Digital distribution of video gaming content is changing the industry. The likes of Steam, the PlayStation Store, Xbox Live Marketplace, and Wii Shop Channel take the bold step of removing the middleman retailer from the purchasing experience, but sometimes the middleman won't stand for being removed. Consider GameStop, a brick-and-mortar retailer that has begun to sell downloadable content in its stores. Now you can drive to your local GameStop to buy a code that you can then take home and plug into your gaming system of choice to redeem. As if that isn't asinine enough, you can also preorder DLC codes from the store. Completely ridiculous? That's being nice about it. Here's Joystiq's take on the matter:
GameStop is taking pre-orders on downloadable content. Isn't the point of pre-ordering to secure a copy in case the store runs out of stock? Not ... really a problem for DLC. It would seem that GameStop's strategy for dealing with a scarcity-free market is to hope nobody notices the lack of scarcity.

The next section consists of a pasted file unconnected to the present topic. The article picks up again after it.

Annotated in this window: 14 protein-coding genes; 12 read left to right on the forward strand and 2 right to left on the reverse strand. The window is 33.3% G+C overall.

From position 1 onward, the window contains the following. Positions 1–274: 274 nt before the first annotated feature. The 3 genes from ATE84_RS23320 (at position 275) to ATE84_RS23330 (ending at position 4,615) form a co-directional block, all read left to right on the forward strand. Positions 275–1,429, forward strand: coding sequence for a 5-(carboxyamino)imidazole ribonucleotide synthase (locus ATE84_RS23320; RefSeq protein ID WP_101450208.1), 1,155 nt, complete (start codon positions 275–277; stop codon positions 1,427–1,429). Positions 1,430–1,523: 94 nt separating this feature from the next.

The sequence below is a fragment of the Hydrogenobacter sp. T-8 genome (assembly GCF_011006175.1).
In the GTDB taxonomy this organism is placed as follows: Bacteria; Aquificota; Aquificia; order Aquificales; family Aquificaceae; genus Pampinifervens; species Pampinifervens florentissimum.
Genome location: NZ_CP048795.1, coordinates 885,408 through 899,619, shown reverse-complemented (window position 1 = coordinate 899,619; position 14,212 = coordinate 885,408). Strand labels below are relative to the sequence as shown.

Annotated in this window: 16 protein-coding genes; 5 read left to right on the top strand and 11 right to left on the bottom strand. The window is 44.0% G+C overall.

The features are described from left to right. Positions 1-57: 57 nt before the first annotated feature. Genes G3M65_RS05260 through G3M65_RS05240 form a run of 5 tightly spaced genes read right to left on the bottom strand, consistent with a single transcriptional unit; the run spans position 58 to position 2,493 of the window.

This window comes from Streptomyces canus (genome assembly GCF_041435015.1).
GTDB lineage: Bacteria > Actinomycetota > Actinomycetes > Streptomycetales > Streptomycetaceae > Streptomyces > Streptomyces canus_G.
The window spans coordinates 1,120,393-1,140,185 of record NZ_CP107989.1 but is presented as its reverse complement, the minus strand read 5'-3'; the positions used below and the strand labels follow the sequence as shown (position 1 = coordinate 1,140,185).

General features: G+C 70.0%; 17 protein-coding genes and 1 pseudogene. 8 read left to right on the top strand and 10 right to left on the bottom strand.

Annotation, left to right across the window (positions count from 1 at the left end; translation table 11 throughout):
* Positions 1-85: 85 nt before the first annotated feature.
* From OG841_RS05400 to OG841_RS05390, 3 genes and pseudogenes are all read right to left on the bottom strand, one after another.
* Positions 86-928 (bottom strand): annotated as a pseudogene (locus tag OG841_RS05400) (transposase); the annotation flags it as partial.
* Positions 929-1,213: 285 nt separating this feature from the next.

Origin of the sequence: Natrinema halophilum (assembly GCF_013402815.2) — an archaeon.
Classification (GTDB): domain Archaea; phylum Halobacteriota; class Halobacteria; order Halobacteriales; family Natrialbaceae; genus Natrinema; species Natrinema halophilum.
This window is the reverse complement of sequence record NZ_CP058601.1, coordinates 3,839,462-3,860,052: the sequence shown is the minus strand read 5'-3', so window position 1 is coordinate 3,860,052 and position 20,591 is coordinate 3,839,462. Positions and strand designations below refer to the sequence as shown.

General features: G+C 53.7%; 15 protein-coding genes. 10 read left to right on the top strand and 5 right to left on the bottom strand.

The best part: This offer is available in-store, but doesn't appear on GameStop's website. So you have to go to GameStop to pre-order the DLC, and then go to GameStop again so you can get the code to download your map pack from Xbox Live.
I know that GameStop is unhappy at being cut out of part of the game-related shopping experience, but there are some products and services that the company is ill-suited to offer. DLC is one of them. What is the point of driving back and forth to the store (multiple times, no less!) to buy downloadable material? I still like to own physical products instead of just bits and bytes, but if I'm going to the trouble of making the trip to the store and spending my time, gas, and mileage to do it, I'd better be able to buy an actual tangible product when I get there. Please, let's act together as a community to reject this latest ploy and encourage GameStop to find more efficient, less wasteful ways to attract business as the marketplace evolves.